The Right Mix? Gender Diversity in Top Management Teams and Financial Performance

Date01 March 2015
Published date01 March 2015
Niels Opstrup is assistant professor in
the Department of Political Science and
Public Management at the University of
Southern Denmark. His research focuses
on the management and organization of
public organizations and, specif‌i cally, on the
governance of universities and management
of academics. He has also investigated
developments in the backgrounds and
career paths of top civil servants.
Anders R. Villadsen is associ-
ate professor at Aarhus University,
Denmark. His research interests include
public management and diversity in
public organizations. He has published
in journals such as Journal of Public
Administrative Research and Theory,
Public Administrative Review, and
International Public Management
The Right Mix? Gender Diversity in Top Management Teams and Financial Performance 291
Public Administration Review,
Vol. 75, Iss. 2, pp. 291–301. © 2014 by
The American Society for Public Administration.
DOI: 10.1111/puar.12310.
Niels Opstrup
University of Southern Denmark, Denmark
Anders R. Villadsen
Aarhus University, Denmark
Abstract: Recent research has illustrated that demographic diversity inf‌l uences the outcomes of public sector organiza-
tions. Most studies have focused on workforce diversity; by comparison, little is known about how managerial diversity
af‌f ects organizational outcomes.  is article focuses on gender diversity in the top management teams of public organi-
zations and its relationship to f‌i nancial performance.  eory suggests that management diversity can be a positive asset
for organizations, allowing for the use of more diverse knowledge and human skill sets. Results of this study, however,
suggest that organizations may only be able to leverage these advantages if they have a supporting management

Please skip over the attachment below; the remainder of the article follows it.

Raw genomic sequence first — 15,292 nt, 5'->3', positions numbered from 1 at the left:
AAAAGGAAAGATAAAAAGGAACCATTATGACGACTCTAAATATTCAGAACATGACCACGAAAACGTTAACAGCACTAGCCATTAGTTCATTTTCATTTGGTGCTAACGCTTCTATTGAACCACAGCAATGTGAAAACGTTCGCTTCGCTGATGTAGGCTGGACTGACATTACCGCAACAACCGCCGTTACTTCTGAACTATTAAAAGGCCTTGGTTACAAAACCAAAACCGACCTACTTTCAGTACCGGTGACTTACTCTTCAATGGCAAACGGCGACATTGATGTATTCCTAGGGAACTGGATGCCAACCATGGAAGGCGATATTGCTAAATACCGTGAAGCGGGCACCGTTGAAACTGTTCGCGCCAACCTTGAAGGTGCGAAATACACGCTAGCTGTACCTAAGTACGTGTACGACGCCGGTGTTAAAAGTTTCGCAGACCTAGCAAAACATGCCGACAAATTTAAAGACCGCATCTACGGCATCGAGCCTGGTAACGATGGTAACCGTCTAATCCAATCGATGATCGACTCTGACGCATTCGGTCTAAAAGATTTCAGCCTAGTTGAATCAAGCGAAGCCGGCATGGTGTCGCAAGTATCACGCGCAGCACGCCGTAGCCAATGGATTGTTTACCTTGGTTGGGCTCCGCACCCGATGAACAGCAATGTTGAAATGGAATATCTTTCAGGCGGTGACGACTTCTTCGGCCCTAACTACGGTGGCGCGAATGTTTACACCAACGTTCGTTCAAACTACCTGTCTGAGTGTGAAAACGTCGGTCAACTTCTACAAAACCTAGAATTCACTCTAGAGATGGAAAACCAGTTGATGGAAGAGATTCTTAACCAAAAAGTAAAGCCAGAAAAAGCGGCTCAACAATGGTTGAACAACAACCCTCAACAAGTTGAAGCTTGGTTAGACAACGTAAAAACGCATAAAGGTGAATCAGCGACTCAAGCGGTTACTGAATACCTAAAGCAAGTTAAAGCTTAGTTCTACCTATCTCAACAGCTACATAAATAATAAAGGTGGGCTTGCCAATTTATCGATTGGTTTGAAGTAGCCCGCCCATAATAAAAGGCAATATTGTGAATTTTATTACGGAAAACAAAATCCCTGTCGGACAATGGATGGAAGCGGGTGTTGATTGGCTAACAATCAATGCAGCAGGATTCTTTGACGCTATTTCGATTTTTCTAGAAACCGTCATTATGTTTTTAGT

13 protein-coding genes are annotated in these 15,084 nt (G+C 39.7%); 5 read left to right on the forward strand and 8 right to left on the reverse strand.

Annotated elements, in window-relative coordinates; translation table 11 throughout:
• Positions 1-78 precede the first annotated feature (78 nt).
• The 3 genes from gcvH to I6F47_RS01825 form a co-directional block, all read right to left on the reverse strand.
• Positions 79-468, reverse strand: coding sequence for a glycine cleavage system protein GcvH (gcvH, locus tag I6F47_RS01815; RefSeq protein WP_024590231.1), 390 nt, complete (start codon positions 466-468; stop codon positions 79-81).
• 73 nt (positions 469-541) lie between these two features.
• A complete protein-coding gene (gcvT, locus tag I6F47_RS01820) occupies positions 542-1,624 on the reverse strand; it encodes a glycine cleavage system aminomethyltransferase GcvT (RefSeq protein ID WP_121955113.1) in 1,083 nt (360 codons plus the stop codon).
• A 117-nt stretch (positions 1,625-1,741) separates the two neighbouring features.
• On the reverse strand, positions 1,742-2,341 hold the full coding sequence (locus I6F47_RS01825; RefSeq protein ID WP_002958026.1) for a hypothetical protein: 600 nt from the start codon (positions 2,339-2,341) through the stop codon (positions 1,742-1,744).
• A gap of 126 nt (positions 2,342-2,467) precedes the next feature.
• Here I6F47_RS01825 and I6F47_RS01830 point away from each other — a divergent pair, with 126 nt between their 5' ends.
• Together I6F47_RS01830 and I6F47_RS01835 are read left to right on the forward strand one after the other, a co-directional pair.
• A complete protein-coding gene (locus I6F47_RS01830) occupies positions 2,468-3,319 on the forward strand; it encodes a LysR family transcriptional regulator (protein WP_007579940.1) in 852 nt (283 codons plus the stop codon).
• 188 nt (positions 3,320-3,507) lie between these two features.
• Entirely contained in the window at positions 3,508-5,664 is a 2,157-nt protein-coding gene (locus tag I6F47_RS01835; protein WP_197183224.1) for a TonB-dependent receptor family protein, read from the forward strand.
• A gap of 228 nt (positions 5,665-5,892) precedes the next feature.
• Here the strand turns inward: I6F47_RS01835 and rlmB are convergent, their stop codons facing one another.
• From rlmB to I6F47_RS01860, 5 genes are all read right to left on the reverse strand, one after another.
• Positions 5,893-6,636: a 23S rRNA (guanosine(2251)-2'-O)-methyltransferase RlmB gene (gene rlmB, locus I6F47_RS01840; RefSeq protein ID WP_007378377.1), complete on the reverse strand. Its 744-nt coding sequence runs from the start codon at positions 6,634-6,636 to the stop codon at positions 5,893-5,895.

structure. In a longitudinal study of top management teams in Danish municipalities, the authors f‌i nd that gender
diversity in top management teams is associated with higher f‌i nancial performance, but only in municipalities with a
management structure that supports cross-functional team work.  ese results are interpreted in light of existing theory,
and implications are suggested.
Practitioner Points
Little is known about how the composition of the top management team in public organizations matters for
organizational outcomes.
Greater gender diversity has the potential to lead to superior organizational outcomes but does not automati-
cally do so.
To reap the benef‌i ts of diverse top management teams, the organizational structure must facilitate behavioral
integration between members of the top management team.
Gender diversity in the top management team is related to better f‌i nancial outcomes when organizational
structures promote integration and discretion of the top management team.
Gender diversity in top management positions has no ef‌f ect in traditional hierarchical organizations.
contracting (Hefetz and Warner 2004, 2012),
and performance-information use (Moynihan and
Ingraham 2004; Moynihan and Pandey 2010).  is
substantial line of research has provided valuable
insights about how managers can af‌f ect the outcomes
of public organizations. Much less research has been
devoted to the composition of management teams and
the dynamics among individuals occupying manage-
rial roles in organizations.  is is a critical gap in our
understanding of public management. Top manage-
ment is composed of individuals who apply their
knowledge, perspectives, and worldviews to contribute
to decision making as well as the overall direction of
organizations (Hambrick, Cho, and Chen 1996).
In this article, we explore how gender diversity in
top management teams (TMTs) af‌f ects f‌i nancial
performance in public organizations. Research
focusing on private f‌i rms indicates that managerial
gender diversity is related to positive performance
outcomes (Auh and Menguc 2006; Carter, Simkins,
e Right Mix? Gender Diversity in Top Management
Teams and Financial Performance
Recent research has explored how characteris-
tics such as tenure (Juenke 2005), race (Pitts
2005), experience (Villadsen 2012), and
gender (Meier, O’Toole Jr, and Goerdel 2006) inf‌l u-
ence the actions of public managers.  is research,
however, generally fails to allow for the fact that
management is rarely an individual endeavor; while a
single person may top the hierarchy and serve as the
public face of an organization, actual top management
is often better described as a team ef‌f ort (Finkelstein
and Hambrick 1990). In this article, we move the
focus from the individual manager to the top manage-
ment team and examine how its composition af‌f ects
organizational outcomes.
A considerable amount of research has investigated
how various management practices af‌f ect public
organizations.  ese practices include leadership
(Fernandez 2005; Van Wart 2013), managerial net-
working (Meier and O’Toole 2003), organizational
strategies (Andrews, Boyne, and Walker 2006),

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